There was a plate that was inserted behind the torpedo before the inner torpedo door was closed. If you look closely at the lower left torpedo tube in the photo at: http://www.uboat.net/gallery/index.html? you will see the plate in place. There is a bar across the plate. I am not sure what metal the plate was made of but it weighted about 77 pounds. It had two "ears" that protruded from it that fit into corresponding groves in the torpedo tube walls - one grove at about 2 o'clock and the other grove at about 8 o'clock for the two tubes on the right and at about 10 o’clock & 4 o’clock on the left hand tubes. The bar in the photo shows their location. These groves were tapered near the outer end of the tube such that the plate slowed down before it stopped (perhaps to keep the noise down when it reached the end of travel but this is just a guess). When the compressed air entered the torpedo tube it did so between the plate and the inner torpedo tube door. As it expanded it pushed the torpedo out of the tube at a rate of about 10 meters a second. The plate stopped when it got to the end of the groves thus expelling the torpedo and sealing the tube so that none of the compressed air escaped into the sea and therefore no bubbles which would identify the U-boat's location were released. Water pressure after the torpedo was expelled forced the plate back down the tube venting the compressed air into the boat in the process until the plate stopped at the inner torpedo tube door. It did raise the pressure in the boat. There were also other things inside a U-boat (compressors etc.) that raised the pressure inside the boat but I suspect that firing torpedoes was one of the worst. Sometimes when the conning tower hatch was opened after the boat had been submerged for a while the hatch almost flew up as the pressure outside the boat was so much less than the pressure inside the boat. I don’t know if the pressure differential in the boat ever actually caused any problems more serious than ear problems but under the right circumstances it could have. Opening the conning tower hatch is the only way I know that they equalized the pressure inside the boat.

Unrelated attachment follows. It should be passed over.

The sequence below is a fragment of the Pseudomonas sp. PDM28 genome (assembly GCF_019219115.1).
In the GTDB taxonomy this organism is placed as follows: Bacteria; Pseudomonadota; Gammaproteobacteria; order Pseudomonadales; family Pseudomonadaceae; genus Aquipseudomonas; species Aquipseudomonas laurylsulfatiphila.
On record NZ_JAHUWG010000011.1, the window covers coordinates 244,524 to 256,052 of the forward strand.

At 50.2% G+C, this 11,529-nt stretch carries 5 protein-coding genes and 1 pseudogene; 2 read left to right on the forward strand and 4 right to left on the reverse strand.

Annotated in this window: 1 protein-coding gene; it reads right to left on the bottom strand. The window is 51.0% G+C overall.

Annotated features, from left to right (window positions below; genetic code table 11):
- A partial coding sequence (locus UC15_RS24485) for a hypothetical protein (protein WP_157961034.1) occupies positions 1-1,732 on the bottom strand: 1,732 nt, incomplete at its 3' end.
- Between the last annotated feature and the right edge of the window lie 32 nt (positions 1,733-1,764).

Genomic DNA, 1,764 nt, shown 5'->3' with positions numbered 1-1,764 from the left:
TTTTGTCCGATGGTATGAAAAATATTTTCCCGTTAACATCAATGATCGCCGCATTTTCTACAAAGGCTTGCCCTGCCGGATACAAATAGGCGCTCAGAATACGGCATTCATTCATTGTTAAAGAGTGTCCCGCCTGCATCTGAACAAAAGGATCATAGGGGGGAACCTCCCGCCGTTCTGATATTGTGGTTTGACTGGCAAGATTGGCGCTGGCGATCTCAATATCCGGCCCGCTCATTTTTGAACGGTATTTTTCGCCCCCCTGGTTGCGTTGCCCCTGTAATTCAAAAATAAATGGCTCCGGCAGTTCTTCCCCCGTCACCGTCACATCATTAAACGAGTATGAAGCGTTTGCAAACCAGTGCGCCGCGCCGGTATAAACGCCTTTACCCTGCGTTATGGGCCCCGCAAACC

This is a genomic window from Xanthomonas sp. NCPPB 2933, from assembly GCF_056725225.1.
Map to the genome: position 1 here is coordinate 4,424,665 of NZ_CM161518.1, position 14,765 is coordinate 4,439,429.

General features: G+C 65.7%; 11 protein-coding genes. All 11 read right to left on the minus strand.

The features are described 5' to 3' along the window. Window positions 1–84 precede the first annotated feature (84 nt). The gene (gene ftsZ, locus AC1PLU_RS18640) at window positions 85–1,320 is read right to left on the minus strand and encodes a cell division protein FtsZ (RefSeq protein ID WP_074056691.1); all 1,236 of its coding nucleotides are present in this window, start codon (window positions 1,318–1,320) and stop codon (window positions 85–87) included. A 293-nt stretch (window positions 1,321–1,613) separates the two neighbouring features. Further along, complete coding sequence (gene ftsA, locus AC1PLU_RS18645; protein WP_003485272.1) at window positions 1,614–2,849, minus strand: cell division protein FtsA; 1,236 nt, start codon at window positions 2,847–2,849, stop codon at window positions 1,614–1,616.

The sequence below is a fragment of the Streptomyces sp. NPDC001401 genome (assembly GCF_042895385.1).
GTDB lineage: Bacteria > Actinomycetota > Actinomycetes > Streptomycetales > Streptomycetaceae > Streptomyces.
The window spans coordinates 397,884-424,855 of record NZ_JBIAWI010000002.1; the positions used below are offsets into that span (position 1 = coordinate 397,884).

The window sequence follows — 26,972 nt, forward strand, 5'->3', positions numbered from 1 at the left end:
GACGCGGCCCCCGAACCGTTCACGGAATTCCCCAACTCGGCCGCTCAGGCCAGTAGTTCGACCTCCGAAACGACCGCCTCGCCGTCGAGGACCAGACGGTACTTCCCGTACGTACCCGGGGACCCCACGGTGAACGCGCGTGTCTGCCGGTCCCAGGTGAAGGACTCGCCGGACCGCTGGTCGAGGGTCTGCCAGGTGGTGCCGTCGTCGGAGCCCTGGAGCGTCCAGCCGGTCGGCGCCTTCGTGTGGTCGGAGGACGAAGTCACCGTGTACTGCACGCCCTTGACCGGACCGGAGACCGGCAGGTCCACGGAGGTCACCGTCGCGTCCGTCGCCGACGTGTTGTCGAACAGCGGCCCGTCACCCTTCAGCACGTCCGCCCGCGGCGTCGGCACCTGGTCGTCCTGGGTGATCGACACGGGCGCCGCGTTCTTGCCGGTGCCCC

The plate (I don’t know it’s proper name however it is sometimes referred to as a “piston”) had to be removed before the tube could be reloaded and replaced again before the new torpedo could be fired.

I don’t know how soon the outer torpedo tube door had to be closed but at a minimum it had to be closed so the water that forced the plate back could be drained and the tube reloaded. An open outer tube door would have added some drag to the boat too so I assume they closed it as soon as possible.

I am not sure when the torpedo propellers started running normally however I have read of “hot runs” in the torpedo tubes of a U-boat before. In one case a “mine ejector” was used to eject the already running torpedo however I have no idea what a mine ejector looked like or how it worked.

Hope this helps.

Regards,

Ken Dunn




Edited By Don Prince on 1146970249
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Postby JWLaRue » Sun May 07, 2006 4:06 pm

Hi Don,

...sounds like Kevin Dunn is not too sure himself!

This looks to be something that we need to try to get some better information on.